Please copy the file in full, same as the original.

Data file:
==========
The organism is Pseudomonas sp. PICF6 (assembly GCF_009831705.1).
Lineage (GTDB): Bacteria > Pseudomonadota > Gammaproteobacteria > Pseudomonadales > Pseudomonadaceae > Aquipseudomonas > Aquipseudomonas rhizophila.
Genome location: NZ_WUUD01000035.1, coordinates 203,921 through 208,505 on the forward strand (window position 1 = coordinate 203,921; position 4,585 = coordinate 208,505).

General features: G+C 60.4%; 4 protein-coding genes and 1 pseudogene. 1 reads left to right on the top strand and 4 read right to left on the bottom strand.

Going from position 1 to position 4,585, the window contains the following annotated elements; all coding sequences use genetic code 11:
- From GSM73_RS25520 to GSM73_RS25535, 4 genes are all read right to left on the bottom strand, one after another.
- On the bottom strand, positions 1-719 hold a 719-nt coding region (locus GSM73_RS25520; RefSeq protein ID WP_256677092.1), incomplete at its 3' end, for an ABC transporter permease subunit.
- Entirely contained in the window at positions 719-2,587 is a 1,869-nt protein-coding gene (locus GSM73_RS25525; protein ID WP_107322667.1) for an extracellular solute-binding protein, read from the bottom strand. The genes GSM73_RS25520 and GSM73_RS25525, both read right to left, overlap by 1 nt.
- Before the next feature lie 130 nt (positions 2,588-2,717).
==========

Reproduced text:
The organism is Pseudomonas sp. PICF6 (assembly GCF_009831705.1).
Lineage (GTDB): Bacteria > Pseudomonadota > Gammaproteobacteria > Pseudomonadales > Pseudomonadaceae > Aquipseudomonas > Aquipseudomonas rhizophila.
Genome location: NZ_WUUD01000035.1, coordinates 203,921 through 208,505 on the forward strand (window position 1 = coordinate 203,921; position 4,585 = coordinate 208,505).

General features: G+C 60.4%; 4 protein-coding genes and 1 pseudogene. 1 reads left to right on the top strand and 4 read right to left on the bottom strand.

Going from position 1 to position 4,585, the window contains the following annotated elements; all coding sequences use genetic code 11:
- From GSM73_RS25520 to GSM73_RS25535, 4 genes are all read right to left on the bottom strand, one after another.
- On the bottom strand, positions 1-719 hold a 719-nt coding region (locus GSM73_RS25520; RefSeq protein ID WP_256677092.1), incomplete at its 3' end, for an ABC transporter permease subunit.
- Entirely contained in the window at positions 719-2,587 is a 1,869-nt protein-coding gene (locus GSM73_RS25525; protein ID WP_107322667.1) for an extracellular solute-binding protein, read from the bottom strand. The genes GSM73_RS25520 and GSM73_RS25525, both read right to left, overlap by 1 nt.
- Before the next feature lie 130 nt (positions 2,588-2,717).